Philanthropic uses of your computing power (mining rigs)

I recently posted about cryptocurrency mining at home. This is where you use video card GPU’s, which have tremendous processing power, to make a little money from mining cryptocurrencies like Bitcoin, Litecoin, and Ethereum. There are in fact, other uses for this computer power, if money is not your primary motivator.

Have you ever looked at the “task manager” on your computer and noticed that your computer is basically idle a vast majority of the time?

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And what’s crazy is that a modern computer has a LOT of processing power, just sitting idle, almost all of the time.

Well, you can “donate” this computing power (and now your additional GPU processing power) to computationally-intensive projects that need it. This concept is called “grid computing”. It’s not as complicated as it sounds. You simply download and install some software, and that software (securely) makes your processor available for processing “jobs” on the grid. You can start/stop it whenever you’d like. It’s as simple as just starting a program on your computer.

What are some options? Where there are two primary ones that I know of:

  • Folding@Home
  • SETI@Home

But the software application you run for SETI@Home, BOINC, actually supports many grid-computing projects. There will be more on that, below. You can pick one that you like.

Normally, these grid-computing applications take available computer resources when you aren’t using your computer. So, to give them your GPU’s is a ENORMOUS help to that cause.

And to be clear, you can and should use these just from a regular computer. For example, you can turn on “screensaver mode”. This is where it will give your processing power to the grid project only while your computer screensaver is on. Once you come back to your computer, it will just as fast as normal.

In other words, you can use these software programs with your regular computer, you don’t need any GPU’s at all to contribute. You can use just your regular laptop or desktop computer, no matter it’s age or how fast/slow it is.

Folding@Home:

This is a project where they use computing power to run simulations, mostly to find cures for diseases. See: https://folding.stanford.edu/

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You can download the application you need to run, from here: https://folding.stanford.edu/start-folding/ – there are downloads for Windows, macOS, and Linux (Debian and Red Hat based distros).

Once installed, here’s what the program looks like:

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and then you can navigate to: http://folding.stanford.edu/client/ to go see more specifics about your processing power:

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SETI@Home:

This is a project where they use computing power to process results from the search for extraterrestrial life: http://setiathome.ssl.berkeley.edu/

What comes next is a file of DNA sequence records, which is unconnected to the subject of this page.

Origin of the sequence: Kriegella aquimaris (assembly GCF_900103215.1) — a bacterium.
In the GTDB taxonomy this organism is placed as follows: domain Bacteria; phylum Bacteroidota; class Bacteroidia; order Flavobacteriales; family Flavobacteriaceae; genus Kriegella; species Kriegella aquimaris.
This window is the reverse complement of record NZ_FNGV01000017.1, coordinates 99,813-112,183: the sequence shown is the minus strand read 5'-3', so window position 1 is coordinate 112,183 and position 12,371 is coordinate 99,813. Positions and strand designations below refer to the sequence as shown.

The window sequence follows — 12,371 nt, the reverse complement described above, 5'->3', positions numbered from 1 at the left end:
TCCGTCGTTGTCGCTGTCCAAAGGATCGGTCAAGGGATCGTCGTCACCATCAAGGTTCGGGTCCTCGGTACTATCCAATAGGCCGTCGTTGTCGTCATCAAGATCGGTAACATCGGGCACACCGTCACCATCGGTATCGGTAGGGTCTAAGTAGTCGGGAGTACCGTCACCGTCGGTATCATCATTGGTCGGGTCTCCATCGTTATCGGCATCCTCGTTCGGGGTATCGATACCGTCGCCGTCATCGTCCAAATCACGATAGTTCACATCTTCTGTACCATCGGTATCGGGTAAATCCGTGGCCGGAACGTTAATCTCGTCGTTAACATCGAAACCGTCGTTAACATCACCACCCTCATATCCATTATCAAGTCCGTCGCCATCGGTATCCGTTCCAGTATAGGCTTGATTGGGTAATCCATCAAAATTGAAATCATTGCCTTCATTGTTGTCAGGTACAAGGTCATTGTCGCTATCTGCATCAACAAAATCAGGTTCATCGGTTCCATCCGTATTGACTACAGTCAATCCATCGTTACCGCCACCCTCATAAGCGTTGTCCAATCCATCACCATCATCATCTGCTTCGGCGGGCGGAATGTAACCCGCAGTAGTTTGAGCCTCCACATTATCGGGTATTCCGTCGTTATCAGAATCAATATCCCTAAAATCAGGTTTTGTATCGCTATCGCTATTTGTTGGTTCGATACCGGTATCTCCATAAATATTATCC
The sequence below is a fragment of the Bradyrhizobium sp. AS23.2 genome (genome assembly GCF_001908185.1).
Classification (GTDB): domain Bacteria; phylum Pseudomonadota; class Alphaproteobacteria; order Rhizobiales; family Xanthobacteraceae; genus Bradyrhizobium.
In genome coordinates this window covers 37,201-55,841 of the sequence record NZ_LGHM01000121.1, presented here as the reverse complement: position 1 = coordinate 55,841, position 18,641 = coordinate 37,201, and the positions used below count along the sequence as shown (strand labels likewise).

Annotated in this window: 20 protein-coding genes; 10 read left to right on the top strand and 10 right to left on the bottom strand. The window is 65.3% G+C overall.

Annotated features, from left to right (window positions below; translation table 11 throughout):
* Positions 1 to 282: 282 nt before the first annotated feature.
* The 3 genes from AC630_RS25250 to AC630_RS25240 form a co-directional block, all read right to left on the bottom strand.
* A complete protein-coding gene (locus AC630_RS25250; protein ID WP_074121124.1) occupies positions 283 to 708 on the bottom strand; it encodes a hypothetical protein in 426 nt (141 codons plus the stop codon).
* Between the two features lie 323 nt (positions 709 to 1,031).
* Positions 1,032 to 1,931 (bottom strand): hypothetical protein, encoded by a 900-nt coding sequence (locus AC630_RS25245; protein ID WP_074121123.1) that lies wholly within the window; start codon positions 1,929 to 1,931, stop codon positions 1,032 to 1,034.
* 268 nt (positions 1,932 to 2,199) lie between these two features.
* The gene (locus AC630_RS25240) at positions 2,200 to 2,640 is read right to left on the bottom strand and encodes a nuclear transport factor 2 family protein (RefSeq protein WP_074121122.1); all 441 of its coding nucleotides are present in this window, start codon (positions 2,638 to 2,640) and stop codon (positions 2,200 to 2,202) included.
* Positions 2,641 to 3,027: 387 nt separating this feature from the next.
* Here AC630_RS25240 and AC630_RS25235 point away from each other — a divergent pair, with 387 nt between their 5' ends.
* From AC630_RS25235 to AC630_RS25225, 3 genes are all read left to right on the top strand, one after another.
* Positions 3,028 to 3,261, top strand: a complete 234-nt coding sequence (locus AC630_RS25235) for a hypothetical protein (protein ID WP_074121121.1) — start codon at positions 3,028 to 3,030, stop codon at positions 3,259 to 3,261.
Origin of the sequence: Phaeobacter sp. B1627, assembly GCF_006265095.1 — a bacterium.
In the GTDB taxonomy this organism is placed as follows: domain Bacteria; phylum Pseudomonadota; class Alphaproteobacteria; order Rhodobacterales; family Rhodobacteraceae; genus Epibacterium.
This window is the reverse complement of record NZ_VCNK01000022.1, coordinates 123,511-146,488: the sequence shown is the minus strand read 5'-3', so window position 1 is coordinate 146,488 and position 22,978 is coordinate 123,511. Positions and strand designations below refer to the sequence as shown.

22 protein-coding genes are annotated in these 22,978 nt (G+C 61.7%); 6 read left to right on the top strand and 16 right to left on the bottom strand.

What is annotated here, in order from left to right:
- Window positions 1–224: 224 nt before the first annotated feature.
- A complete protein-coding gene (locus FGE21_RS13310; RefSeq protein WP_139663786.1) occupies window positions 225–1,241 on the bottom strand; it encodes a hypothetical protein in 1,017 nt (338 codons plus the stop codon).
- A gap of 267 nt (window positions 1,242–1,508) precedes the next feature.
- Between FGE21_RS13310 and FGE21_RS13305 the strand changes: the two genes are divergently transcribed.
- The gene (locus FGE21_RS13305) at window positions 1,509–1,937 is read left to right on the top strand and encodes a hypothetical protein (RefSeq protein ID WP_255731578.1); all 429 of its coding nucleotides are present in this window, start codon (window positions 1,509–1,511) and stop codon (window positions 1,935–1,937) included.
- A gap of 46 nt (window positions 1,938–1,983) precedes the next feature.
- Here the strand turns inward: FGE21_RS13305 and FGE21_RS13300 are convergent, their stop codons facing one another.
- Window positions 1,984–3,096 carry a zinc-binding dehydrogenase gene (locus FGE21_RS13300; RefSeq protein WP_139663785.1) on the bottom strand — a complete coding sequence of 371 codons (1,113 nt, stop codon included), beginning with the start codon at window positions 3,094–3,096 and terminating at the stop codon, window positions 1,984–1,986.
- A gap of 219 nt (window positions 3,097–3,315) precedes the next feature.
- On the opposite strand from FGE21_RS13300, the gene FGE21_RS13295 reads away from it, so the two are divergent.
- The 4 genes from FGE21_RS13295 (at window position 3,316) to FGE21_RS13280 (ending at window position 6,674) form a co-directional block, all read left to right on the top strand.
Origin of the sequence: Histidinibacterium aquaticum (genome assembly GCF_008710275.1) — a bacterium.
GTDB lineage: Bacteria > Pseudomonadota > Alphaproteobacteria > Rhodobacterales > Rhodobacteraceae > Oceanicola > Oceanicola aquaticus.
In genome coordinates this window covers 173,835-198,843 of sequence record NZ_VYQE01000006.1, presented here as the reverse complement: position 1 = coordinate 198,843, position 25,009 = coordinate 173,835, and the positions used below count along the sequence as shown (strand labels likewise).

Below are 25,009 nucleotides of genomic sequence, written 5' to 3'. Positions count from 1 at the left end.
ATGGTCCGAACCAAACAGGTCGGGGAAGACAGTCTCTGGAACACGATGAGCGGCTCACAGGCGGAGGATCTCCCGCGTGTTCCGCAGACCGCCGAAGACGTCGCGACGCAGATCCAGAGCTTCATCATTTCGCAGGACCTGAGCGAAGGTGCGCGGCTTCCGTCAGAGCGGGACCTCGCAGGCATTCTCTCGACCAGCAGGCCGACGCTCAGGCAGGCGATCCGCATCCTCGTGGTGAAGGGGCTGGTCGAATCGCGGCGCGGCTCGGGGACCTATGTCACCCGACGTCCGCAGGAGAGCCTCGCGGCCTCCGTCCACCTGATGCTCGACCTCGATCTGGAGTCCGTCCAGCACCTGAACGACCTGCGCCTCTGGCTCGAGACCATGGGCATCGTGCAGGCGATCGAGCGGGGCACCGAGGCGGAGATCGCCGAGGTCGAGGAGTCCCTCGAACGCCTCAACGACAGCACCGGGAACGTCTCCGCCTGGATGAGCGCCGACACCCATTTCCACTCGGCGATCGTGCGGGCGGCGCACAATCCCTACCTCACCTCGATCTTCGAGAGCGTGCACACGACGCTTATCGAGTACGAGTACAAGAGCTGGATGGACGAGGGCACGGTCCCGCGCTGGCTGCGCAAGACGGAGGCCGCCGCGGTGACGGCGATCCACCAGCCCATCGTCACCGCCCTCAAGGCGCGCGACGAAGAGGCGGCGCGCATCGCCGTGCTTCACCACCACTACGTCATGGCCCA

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If you are not familiar, the Search for Extra Terrestrial Life (SETI) gained significant steam with Carl Sagan and others founded the U.S. Planetary Society in 1980, with the intent to determine one way or the other, if it was possible to find and contact extraterrestrial life.

As antennas scan the sky, they need raw processing power to analyze the gobs of data that are collected every day.

You can download the software from here: http://setiathome.ssl.berkeley.edu/join.php and you do need to create an account to “join” the program.

What is interesting is that SETI uses Berkeley Open Infrastructure for Network Computing (BOINC). So, when you run the program, you can actually choose from a bunch of different grid-computing projects:

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Then, once you start processing, it gives you a status of what it’s working on:

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More on BOINC:

As discussed above, BOINC is a general-purpose platform for grid-computing. If you have a project that needs computing resources, you could host it on this platform, while interested parties could donate their computing power to your effort.

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Here is a list of all of the available projects, similar to SETI and Folding, available via BOINC: https://boinc.berkeley.edu/wiki/Project_list

Tax Implications:

Since your “donation” of processing power, but also electricity is considered charity, in my book, none of the above organizations are non-profit organizations, or 501c3. Therefore, you cannot declare your electricity use, or purchase of hardware as a tax-deductible donation.

Here’s a video that shows it might be $25 to $40 extra per month in electricity if you had one to two GPU running full-time.

So, that is a way to think about it: if you had a “gaming” type system, with one GPU and let it run 24/7 for your cause of choice, that would be like donating $25/month to that cause.

But as far as tax-wise, the satisfaction of helping some worthy cause will have to be recompense enough!

Bottom Line:

For your everyday computers, it would be good to download one of these programs and let it take advantage of your idle computing power. But if you also had GPU computing power, which can be orders-of-magnitude more potent, that would truly be a significant gift to these programs.

Lastly, here’s a great video from Linus Tech Tips about both of these programs, and example of a cool build-out if you wanted to build up a rig, just for this use:

Posted in Blockchain, Cloud Computing, Computers and Internet, General, Infrastructure, Professional Development

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